Physicians' Academy for Cardiovascular Education

Reduced cholesterol efflux capacity in people with very high HDL-c and CAD

Literature - Agarwala AP et al., ATVB 2015

High-Density Lipoprotein (HDL) Phospholipid Content and Cholesterol Efflux Capacity Are Reduced in Patients With Very High HDL Cholesterol and Coronary Disease

Agarwala AP, Rodrigues A, Risman M, et al.
Arterioscler Thromb Vasc Biol. Originally published April 2, 2015. doi: 10.1161/ATVBAHA.115.305504


The HDL-c hypothesis that predicts that HDL-c levels are causally related to prevention of coronary artery disease (CAD), has been challenged. Common variants associated with small changes in HDL-c levels do not protect against coronary disease, while variants associated with LDL-c and triglyceride levels do [1,2]. Also clinical trials evaluating the effect of raising HDL-c failed to show clinical benefit [3,4]. Thus, a causal role of HDL-c in heart disease is topic of debate.
One of the properties of HDL that may protect against CAD is its role in promoting cholesterol efflux and reverse cholesterol transport [5]. HDL-c concentration, however, does not always reflect its functionality. Although extremely high HDL-c levels are generally associated with lower risk of CAD, a phenotype characterised by very high HDL-c with development of CAD in the absence of traditional risk factors also exists.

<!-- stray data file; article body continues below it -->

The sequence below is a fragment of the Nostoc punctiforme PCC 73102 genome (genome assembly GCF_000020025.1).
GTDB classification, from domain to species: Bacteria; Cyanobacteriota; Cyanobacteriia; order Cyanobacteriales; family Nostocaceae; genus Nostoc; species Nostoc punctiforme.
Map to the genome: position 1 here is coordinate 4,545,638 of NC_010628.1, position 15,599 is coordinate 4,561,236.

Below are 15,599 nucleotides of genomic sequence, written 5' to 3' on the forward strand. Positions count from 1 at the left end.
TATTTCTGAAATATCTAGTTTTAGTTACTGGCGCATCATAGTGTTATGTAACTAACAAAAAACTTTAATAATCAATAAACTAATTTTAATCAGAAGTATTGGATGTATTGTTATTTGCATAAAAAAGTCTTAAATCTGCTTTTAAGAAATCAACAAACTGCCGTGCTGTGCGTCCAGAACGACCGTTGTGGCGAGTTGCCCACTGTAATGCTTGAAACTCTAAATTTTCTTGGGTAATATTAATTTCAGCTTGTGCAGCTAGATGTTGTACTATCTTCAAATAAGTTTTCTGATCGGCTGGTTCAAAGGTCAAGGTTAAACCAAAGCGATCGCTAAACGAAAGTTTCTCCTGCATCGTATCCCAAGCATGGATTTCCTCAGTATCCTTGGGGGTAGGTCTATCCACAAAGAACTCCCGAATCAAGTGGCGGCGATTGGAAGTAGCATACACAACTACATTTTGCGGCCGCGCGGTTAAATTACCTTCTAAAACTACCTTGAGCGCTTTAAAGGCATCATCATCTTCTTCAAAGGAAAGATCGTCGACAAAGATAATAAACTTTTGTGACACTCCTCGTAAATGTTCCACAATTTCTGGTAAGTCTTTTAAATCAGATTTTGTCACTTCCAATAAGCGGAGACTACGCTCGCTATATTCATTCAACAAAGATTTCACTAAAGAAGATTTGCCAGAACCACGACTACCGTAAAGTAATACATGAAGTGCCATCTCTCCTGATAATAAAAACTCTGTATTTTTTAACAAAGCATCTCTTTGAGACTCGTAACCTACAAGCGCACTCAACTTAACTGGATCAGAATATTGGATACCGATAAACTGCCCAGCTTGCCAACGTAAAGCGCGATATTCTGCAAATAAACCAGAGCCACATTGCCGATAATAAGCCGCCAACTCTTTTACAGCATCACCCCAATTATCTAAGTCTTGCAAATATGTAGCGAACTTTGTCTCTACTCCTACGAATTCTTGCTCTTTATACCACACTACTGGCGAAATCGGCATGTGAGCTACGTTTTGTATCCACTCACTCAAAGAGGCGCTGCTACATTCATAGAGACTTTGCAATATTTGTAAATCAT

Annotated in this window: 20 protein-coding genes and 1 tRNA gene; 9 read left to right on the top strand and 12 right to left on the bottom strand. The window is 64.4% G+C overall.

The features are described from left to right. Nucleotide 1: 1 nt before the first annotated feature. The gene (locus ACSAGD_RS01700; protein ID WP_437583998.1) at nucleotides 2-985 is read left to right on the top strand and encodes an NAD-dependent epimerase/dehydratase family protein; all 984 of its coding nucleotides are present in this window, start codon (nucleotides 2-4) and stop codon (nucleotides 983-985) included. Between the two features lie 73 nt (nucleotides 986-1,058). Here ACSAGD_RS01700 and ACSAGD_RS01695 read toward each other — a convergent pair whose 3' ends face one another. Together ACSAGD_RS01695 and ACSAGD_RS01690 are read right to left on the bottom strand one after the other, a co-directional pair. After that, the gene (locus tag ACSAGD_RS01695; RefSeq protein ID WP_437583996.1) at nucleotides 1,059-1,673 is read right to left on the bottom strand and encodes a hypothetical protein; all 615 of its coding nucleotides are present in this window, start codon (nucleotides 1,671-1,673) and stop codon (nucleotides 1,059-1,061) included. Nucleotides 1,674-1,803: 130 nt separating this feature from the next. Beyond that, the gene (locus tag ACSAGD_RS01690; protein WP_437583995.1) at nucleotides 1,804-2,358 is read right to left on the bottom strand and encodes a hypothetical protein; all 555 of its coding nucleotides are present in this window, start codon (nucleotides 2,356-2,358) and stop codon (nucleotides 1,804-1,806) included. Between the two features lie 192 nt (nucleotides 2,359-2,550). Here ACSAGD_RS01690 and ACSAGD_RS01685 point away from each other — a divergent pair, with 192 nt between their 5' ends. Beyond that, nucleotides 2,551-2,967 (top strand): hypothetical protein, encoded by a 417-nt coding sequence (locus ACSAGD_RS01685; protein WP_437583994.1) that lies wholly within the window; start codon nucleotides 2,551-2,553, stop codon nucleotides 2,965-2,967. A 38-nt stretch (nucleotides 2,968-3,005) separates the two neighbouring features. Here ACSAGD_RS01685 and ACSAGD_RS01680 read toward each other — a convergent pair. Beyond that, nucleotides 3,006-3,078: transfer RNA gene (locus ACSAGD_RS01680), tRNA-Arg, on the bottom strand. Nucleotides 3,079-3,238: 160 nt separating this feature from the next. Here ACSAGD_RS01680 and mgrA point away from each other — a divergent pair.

This study tests the hypothesis that individuals with this phenotype have altered composition and reduced function of their HDL that may predispose them to higher CAD risk. 55 cases with very high HDL-c and CAD were recruited, as well as 120 matched controls with high HDL-c without CAD.

Main results

  • HDL phospholipid (HDL-PL) concentrations were lower in cases (92+37 mg/dL) than in controls (109+43 mg/dL, P=0.0095), which fully accounted for the difference in total plasma PLs. No differences were seen in total HDL particle number or in either large, medium or small HDL particle numbers.
  • The capacity of HDL to promote cholesterol efflux from J774 macrophages was measured. After adjustment for age, sex and BMI, cases showed significantly lower efflux capacity than did controls (1.96+0.39 vs. 2.11+0.43, P=0.03, cAMP-inducible efflux: 0.60+0.24 vs. 0.71+0.32, P=0.025).
  • The ratio of cholesterol efflux/HDL-c was also lower in cases as compared with controls (0.023+0.005 vs. 0.025+0.006, age, sex and BMI-adjusted P: 0.006).
  • HDL-PL was a significant predictor of total cholesterol efflux capacity (slope: 0.0025, R2: 0.06, P=0.009). Cholesterol esterification rate or phospholipid transfer protein activity did not differ between cases and controls.


Individuals with the paradoxical phenotype of extremely high HDL-c and CAD, show reduced levels of HDL phospholipids and lower HDL cholesterol efflux capacity. These findings add to the accumulating evidence that HDL composition and function are linked to clinical CV disease, rather than HDL-c concentrations.
Find this article online at Arterioscler Thromb Vasc Biol.


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